The Concavenator was a carcharodontosaurid theropod dinosaur that lived in present-day Spain during the Early Cretaceous period around 130 million years ago. Its most distinctive yet puzzling feature was a triangular structure on its back, which may have been a storage organ for nutrients or a display structure to attract mates. It also had quill knobs on its ulna, a feature also observed in Velociraptors.

Key Facts

Concavenator pronunciationcon-CAV-eh-nate-or
What does Concavenator mean?Cuenca Hunter
Dinosaur typeTheropod
On the menuCarnivore
Length21 ft (6.5 m)
Height6.5 ft (2 m)
Weight1.1 Tons
Life expectancyUnknown
Legs used to get aroundBipedal
Estimated top speedUnknown
When they livedEarly Cretaceous period, 130 million years ago
Where they have been found?Spain

When & Where

Fossils of the Concavenator were first discovered in 2010 in Las Hoyas, Cuenca, Spain, by paleontologists Fransisco Ortega, Jose Luiz Sanz, and Fernando Escaso. It was named Concavenator corcovatus, which translates to “Cuenca hunter with a hump.”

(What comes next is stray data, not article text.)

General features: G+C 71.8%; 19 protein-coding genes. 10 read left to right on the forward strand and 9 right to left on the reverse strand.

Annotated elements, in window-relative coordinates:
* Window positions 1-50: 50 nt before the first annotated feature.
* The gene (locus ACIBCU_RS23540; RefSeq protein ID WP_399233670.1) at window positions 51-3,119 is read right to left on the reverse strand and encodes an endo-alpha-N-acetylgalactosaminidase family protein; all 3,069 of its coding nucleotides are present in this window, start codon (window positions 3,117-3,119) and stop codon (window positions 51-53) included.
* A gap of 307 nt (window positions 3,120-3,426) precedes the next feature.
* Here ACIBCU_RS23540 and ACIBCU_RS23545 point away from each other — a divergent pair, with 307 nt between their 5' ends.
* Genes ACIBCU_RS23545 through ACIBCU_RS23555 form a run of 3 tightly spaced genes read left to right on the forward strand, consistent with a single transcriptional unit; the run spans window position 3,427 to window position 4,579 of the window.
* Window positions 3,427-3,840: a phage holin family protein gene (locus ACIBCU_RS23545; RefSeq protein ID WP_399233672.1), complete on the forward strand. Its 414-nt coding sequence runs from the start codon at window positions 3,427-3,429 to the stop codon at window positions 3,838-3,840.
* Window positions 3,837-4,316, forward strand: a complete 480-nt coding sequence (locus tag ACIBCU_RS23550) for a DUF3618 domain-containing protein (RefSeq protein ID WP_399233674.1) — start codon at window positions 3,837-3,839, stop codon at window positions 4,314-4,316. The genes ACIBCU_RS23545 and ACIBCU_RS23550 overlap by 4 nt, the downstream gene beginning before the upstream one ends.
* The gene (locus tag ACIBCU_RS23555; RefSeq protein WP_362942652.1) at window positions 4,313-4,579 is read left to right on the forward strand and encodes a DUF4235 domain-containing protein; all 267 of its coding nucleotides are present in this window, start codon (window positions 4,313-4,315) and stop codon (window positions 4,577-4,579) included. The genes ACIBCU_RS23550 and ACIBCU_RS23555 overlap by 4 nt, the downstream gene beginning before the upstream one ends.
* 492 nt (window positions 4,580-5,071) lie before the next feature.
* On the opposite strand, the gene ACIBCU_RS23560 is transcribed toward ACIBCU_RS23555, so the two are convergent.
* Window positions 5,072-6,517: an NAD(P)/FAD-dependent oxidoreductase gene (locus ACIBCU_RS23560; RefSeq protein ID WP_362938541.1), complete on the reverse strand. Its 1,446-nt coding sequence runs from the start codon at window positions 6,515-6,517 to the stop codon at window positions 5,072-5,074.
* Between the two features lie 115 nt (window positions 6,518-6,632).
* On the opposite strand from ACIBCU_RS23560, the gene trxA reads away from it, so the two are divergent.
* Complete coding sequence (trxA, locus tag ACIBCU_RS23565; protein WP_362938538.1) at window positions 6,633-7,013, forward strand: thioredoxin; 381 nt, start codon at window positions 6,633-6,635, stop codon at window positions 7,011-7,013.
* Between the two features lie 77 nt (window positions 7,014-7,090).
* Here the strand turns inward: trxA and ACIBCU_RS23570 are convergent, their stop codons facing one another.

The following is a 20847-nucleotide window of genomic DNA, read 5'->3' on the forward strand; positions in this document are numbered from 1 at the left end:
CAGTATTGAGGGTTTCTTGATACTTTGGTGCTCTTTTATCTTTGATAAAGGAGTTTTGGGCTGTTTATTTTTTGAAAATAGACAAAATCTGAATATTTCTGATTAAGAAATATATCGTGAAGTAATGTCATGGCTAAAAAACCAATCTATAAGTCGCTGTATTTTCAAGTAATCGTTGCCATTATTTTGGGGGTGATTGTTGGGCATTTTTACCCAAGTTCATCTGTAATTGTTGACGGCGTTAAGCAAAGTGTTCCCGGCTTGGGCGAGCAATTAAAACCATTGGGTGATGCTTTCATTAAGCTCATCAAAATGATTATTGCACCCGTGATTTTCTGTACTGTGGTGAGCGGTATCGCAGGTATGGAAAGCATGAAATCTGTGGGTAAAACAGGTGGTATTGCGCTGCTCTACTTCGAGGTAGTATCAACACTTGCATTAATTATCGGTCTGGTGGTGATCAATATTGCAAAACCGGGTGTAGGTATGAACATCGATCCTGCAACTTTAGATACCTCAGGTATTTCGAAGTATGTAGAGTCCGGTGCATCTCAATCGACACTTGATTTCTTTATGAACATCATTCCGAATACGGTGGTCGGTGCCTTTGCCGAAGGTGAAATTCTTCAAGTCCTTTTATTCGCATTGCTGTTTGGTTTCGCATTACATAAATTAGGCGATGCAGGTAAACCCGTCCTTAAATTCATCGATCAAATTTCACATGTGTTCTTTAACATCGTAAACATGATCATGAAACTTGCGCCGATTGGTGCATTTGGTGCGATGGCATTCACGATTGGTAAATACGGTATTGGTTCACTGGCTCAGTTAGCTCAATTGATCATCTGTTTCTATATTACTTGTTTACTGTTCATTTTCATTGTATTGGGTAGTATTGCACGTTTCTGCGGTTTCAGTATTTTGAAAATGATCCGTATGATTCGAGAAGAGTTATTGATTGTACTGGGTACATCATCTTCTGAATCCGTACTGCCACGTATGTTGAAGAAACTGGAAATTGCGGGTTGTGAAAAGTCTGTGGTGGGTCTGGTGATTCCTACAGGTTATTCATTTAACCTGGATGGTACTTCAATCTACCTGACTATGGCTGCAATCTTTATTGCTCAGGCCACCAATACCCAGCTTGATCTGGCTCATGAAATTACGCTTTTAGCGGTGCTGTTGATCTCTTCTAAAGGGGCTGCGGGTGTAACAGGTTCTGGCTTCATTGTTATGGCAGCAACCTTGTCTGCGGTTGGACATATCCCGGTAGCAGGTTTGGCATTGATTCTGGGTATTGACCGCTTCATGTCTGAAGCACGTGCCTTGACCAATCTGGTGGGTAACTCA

Size & Weight

The physical description of the Concavenator is similar to that of its relative, the Suchomimus. It was medium-sized, with an average length of 21 ft and a height of 6.5 ft. Its weight has been estimated at 1.1 tons. The Concavenator could have weighed the same as the Suchomimus, or the same weight as a T-Rex. However, it was smaller than most other spinosaurids.

Mobility & Diet

The Concavenator was bipedal, which means it walked on two legs. Due to its large size, it was most probably a slow walker. It had distinguishing characteristics, like the two incredibly tall vertebrae in front of its hips that formed a tall, pointed crest on its back that may have supported a hump.

The Concavenator was carnivorous and may have fed on smaller animals in its environment.

Interesting Points

  • The Concavenator habitat was a densely forested region. It’s believed that it died off after the forests disappeared and they could no longer find enough prey to eat.
  • Its skin was likely covered in a leathery layer of scales, similar to a crocodile’s.

Featured Image Credit: Nobu Tamura, CC BY-SA 3.0, via Wikimedia Commons